Born in the 1930s, we exist as a very special age cohort. We are the “last ones.” We are the last, climbing out of the Depression, who can remember the winds of war and the war itself with fathers and uncles going off. We are the last to remember ration books for everything from sugar to shoes to stoves. We saved tin foil and poured fat into tin cans. We saw cars up on blocks because tires weren’t available. My own mother delivered milk in a horse-drawn cart.
We are the last to hear Roosevelt’s radio assurances and to see gold stars in the front windows of our grieving neighbors. We can also remember the parades on Aug. 15, 1945 — VJ Day.
We saw the “boys” home from the war build their Cape-style houses, pouring the cellar, tar papering it over and living there until they could afford the time and money to build it out.
We are the last who spent childhood without television; instead imagining what we heard on the radio. As we all like to brag, with no TV we spent our childhood playing outside until the street lights came on. We did play outside and we did play on our own. There was no Little League.
The lack of television in our early years meant, for most of us, that we had little real understanding of what the world was like. Our Saturday afternoons at the movies gave us newsreels of the war and the Holocaust sandwiched in between westerns and cartoons. Newspapers and magazines were written for adults. We are the last who had to find out for ourselves.
As we grew up, the country was exploding with growth. The G.I. Bill gave returning veterans the means to get an education and spurred colleges to grow. VA loans fanned a housing boom. Pent-up demand coupled with new installment payment plans put factories to work. New highways would bring jobs and mobility. The veterans joined civic clubs and became active in politics. In the late ’40s and early ’50s the country seemed to lie in the embrace of brisk but quiet order as it gave birth to its new middle class.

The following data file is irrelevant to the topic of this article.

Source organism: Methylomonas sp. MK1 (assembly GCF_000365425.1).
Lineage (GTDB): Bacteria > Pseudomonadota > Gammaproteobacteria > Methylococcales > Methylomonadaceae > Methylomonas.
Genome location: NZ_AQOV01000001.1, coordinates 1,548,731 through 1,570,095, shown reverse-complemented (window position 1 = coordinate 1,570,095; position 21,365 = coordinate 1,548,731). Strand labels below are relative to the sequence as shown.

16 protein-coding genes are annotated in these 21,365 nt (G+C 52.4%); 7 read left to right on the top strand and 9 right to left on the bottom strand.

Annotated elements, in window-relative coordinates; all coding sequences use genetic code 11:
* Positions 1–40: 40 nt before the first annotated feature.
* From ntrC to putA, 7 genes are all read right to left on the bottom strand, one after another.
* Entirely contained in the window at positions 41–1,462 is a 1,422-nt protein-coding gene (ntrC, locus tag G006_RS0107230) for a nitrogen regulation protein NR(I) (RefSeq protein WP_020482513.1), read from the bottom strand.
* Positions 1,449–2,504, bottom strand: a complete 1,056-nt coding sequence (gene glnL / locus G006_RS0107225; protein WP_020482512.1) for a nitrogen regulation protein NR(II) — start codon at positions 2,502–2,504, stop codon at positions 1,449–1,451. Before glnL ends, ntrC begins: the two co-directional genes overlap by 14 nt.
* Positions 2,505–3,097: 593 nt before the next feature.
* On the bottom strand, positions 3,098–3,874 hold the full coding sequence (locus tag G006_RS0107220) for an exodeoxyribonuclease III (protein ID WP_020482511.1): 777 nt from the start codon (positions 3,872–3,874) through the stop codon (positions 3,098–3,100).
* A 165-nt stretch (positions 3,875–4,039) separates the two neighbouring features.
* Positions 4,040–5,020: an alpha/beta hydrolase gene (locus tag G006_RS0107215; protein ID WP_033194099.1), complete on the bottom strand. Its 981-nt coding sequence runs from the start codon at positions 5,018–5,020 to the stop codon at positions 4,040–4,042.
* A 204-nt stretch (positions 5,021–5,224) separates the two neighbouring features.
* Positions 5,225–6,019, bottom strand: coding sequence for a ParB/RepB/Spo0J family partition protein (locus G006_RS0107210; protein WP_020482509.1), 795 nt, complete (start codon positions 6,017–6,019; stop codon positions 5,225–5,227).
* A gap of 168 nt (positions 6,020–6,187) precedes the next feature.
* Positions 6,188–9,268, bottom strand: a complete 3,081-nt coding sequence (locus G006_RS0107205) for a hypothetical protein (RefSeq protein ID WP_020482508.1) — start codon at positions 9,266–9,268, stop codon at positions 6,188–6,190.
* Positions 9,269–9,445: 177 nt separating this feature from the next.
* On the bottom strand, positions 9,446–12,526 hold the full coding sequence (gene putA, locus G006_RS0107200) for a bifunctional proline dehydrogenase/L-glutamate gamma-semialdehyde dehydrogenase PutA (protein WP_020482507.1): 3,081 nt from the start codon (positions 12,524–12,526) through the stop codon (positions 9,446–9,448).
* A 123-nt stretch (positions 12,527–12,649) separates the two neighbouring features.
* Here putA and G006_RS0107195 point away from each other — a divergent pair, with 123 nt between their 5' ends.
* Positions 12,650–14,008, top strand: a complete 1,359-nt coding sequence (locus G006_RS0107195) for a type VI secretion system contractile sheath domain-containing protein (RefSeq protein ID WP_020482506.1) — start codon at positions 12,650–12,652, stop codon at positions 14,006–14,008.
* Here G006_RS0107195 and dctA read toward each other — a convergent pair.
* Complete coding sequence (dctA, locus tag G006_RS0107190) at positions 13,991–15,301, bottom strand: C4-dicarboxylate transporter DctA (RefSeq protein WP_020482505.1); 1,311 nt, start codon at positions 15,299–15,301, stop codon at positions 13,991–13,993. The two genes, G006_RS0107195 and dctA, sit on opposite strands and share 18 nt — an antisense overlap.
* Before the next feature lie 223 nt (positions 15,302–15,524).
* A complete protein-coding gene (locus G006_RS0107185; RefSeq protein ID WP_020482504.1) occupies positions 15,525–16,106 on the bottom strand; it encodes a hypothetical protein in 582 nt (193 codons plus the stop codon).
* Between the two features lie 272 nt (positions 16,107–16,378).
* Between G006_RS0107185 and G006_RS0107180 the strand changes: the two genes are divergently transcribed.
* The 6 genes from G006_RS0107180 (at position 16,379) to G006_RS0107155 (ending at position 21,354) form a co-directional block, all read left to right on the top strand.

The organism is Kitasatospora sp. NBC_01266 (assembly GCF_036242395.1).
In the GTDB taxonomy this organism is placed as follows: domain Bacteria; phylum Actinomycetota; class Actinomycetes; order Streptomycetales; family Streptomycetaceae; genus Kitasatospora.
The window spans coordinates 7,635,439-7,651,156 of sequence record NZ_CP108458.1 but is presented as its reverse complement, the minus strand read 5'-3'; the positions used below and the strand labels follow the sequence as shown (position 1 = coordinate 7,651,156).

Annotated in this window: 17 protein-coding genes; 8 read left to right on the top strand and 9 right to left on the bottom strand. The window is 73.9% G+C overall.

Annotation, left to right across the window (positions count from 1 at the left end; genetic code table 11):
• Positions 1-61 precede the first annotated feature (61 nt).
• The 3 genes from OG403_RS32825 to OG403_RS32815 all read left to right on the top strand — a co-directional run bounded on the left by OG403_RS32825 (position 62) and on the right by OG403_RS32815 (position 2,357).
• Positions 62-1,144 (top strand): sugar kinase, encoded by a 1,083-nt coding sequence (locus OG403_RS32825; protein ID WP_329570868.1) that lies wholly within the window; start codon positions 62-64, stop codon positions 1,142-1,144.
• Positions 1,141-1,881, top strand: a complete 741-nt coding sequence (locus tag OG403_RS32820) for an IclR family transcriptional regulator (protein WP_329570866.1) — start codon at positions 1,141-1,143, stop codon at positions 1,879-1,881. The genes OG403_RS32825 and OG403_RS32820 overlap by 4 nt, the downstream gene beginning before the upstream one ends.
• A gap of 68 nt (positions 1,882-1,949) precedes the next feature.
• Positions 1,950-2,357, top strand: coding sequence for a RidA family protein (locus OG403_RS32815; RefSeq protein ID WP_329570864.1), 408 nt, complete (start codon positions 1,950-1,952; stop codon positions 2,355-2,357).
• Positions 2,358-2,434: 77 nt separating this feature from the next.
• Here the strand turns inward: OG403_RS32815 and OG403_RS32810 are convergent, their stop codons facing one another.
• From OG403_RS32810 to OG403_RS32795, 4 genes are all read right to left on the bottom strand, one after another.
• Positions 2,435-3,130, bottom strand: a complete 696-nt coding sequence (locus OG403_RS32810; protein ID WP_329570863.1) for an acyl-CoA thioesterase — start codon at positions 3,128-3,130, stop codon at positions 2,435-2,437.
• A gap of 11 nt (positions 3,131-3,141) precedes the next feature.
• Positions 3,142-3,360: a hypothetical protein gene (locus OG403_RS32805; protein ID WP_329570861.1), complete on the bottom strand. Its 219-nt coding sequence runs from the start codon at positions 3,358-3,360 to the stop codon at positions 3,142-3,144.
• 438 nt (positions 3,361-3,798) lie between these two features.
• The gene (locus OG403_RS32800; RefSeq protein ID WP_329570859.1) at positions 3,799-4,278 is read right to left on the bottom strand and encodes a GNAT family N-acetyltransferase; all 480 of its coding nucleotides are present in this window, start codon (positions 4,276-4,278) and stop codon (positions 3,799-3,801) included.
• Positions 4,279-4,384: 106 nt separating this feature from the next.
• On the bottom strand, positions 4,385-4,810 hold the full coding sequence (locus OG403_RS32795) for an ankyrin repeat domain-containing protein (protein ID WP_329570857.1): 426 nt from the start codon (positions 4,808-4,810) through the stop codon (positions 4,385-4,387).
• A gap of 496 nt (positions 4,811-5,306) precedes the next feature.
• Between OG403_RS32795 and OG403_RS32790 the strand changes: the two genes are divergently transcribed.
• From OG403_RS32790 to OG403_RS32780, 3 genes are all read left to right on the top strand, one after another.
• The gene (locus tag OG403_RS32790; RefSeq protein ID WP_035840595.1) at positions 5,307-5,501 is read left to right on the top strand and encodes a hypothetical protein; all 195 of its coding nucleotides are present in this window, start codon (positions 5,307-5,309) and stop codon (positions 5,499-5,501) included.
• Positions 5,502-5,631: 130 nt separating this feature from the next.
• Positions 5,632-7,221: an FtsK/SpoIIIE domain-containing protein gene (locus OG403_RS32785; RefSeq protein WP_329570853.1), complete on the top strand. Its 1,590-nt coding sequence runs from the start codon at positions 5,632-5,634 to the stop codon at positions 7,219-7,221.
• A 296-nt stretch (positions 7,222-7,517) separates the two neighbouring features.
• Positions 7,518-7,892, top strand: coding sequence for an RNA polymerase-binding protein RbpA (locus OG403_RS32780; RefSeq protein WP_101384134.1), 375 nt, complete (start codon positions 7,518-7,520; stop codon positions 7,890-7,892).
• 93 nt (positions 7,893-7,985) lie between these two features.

Our parents often became absorbed with their own new lives. They were free from the confines of the Depression and the war. They threw themselves into exploring opportunities they had never imagined. We weren’t neglected, but we weren’t today’s all-consuming family focus. They were glad we played by ourselves “until the street lights came on.” They were busy discovering the post-war world.
Most of us had no life plan, but with the unexpected virtue of ignorance and an economic rising tide, we simply stepped into the world and went to find out. We entered a world of overflowing plenty and opportunity, a world where we were welcomed. Based on our naïve belief that there was more where this came from, we shaped life as we went.
We enjoyed a luxury; we felt secure in our future. Of course, just as today, not all Americans shared in this experience.
The Korean War was a dark presage in the early ’50s and by mid-decade schoolchildren were ducking under desks. China became Red China. Eisenhower sent the first “advisers” to Vietnam. Castro set up camp in Cuba and Khrushchev came to power.
We are the last to experience an interlude when there were no existential threats to our homeland. We came of age in the late ’40s and early ’50s. The war was over, and the Cold War, terrorism, climate change, technological upheaval and perpetual economic insecurity had yet to haunt life with insistent unease.
Only we can remember both a time of apocalyptic war and a time when our world was secure and full of bright promise and plenty. We experienced both. We are “the last ones.”
Carl D. “Pete” Peterson is a resident of Brookfield.